© 2021 Strange Loop
Making a webapp collaborative is hard: you either need a custom server and lots of ad-hoc sync protocols, or you need to fit your app’s shared state into the restrictive data model of an existing client-side sync library. What if instead, you could directly replace frontend data types with “collaborative” versions, while preserving the structure and type safety of your app’s state?
We make that possible with Compoventuals, a comprehensive TypeScript library of collaborative data types (specifically CRDTs). It supports a wide variety of data types and operations, plus composition techniques that make it easy to use and extend. We demonstrate how to use it to make a webapp collaborative without changing its underlying data model or losing type safety, while also supporting offline work, server-free collaboration, and end-to-end encryption.
Matthew is a PhD student at Carnegie Mellon University, advised by Heather Miller. His research focuses on tools for decentralized systems, with a particular interest in enabling open-source, local-first collaborative programs. Previously, he completed an MPhil at Cambridge University as a Churchill Scholar, where he studied decentralized secure group messaging protocols for the TRVE Data project, advised by Alastair Beresford and Martin Kleppmann.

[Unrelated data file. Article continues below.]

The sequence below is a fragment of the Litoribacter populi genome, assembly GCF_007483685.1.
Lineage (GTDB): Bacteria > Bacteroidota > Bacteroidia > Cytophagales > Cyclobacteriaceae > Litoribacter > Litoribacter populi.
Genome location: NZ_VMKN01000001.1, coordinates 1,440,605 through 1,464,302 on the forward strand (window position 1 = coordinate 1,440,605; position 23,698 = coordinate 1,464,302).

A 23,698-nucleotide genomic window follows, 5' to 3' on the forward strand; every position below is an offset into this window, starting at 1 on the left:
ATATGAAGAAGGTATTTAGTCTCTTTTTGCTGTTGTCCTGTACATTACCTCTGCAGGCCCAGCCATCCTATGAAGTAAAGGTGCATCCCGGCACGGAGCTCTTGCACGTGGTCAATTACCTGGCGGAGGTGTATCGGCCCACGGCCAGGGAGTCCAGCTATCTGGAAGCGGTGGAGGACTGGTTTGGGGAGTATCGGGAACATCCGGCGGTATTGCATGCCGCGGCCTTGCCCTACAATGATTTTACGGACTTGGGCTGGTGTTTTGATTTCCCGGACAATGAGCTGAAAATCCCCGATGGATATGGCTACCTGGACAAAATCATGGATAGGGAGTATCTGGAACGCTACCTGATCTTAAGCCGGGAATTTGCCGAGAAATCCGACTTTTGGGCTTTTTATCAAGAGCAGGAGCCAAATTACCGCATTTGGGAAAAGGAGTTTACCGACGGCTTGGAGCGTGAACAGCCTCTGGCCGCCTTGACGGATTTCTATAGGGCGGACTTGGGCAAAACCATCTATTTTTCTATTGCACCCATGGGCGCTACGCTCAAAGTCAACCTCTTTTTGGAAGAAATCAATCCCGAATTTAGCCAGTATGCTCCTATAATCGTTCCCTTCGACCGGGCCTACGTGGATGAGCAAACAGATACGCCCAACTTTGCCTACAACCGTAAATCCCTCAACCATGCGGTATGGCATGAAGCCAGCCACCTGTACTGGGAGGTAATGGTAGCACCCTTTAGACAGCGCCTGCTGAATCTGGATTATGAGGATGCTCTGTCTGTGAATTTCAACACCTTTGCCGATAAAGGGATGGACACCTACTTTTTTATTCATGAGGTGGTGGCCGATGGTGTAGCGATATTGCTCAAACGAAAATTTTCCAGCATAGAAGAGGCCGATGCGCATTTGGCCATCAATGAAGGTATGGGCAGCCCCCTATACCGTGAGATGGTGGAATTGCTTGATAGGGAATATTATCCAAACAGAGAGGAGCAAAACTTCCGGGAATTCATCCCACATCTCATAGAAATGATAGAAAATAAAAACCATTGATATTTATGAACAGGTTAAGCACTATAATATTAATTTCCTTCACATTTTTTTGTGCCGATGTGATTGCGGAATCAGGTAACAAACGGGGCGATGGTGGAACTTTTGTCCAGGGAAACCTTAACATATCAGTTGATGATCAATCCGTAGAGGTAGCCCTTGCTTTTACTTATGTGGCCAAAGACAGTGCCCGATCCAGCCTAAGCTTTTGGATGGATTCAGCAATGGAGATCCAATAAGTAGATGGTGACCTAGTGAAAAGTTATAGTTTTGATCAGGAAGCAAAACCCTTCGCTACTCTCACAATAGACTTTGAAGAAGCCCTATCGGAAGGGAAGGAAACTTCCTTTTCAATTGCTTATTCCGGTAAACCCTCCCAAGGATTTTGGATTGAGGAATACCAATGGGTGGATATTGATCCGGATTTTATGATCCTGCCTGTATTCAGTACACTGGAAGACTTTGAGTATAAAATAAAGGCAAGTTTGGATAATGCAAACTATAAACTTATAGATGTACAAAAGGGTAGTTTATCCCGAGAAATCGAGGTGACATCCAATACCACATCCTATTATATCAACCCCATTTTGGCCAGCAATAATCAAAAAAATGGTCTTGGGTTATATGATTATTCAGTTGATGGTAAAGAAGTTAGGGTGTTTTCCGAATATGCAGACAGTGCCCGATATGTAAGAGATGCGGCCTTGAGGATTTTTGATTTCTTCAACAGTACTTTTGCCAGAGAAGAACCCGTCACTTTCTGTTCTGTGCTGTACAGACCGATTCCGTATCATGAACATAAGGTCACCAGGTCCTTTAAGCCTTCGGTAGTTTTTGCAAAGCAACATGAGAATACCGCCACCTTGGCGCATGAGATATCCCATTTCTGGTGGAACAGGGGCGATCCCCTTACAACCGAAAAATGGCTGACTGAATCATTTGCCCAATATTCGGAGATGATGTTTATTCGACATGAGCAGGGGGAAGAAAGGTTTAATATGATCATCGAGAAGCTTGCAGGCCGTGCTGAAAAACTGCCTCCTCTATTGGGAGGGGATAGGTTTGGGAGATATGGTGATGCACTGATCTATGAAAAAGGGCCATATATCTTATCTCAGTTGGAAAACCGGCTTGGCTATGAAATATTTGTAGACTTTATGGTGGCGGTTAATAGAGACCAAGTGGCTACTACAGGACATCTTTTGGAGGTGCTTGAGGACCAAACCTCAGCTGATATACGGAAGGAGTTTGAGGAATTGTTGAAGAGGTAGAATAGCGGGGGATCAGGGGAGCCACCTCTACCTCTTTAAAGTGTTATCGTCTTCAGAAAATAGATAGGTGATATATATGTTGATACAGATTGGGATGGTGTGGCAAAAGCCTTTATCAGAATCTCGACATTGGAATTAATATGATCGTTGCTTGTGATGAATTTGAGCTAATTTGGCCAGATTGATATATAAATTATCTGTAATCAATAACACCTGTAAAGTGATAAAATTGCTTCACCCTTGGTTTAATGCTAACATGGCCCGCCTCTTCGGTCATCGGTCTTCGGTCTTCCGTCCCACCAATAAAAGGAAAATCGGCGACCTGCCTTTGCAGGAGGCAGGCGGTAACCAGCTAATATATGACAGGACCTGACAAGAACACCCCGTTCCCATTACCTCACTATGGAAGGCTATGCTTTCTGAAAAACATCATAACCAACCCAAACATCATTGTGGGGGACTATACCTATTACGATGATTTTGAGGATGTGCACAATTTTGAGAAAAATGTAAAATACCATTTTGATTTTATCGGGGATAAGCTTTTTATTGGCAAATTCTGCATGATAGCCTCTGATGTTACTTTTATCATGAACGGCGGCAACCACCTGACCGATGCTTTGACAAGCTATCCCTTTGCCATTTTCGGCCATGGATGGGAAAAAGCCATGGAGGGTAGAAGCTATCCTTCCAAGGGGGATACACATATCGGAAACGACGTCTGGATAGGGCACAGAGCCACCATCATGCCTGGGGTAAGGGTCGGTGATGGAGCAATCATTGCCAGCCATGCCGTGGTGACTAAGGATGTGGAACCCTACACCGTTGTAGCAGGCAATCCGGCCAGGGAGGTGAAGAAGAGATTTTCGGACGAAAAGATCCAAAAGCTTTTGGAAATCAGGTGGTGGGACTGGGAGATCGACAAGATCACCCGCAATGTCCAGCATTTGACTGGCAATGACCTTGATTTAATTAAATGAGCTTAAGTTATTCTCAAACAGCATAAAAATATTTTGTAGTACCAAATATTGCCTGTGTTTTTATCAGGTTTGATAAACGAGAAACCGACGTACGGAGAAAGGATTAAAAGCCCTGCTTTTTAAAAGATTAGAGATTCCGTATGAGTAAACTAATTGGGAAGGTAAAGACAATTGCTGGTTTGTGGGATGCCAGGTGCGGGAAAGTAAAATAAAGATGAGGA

Heather is an Assistant Professor in the School of Computer Science at Carnegie Mellon University. Before that, she was the co-founder and Executive Director of the Scala Center at EPFL, where she was also a research scientist, as well as an Assistant Clinical Professor at Northeastern University. She recently completed her PhD in EPFL's Faculty of Computer and Communication Science where she contributed to the now-widespread programming language, Scala. Heather's research interests are at the intersection of data-centric distributed systems and programming languages, with a focus on transferring her research results into industrial use. She has also led development of popular MOOCs some 1 million students strong, such as "Functional Programming Principles in Scala."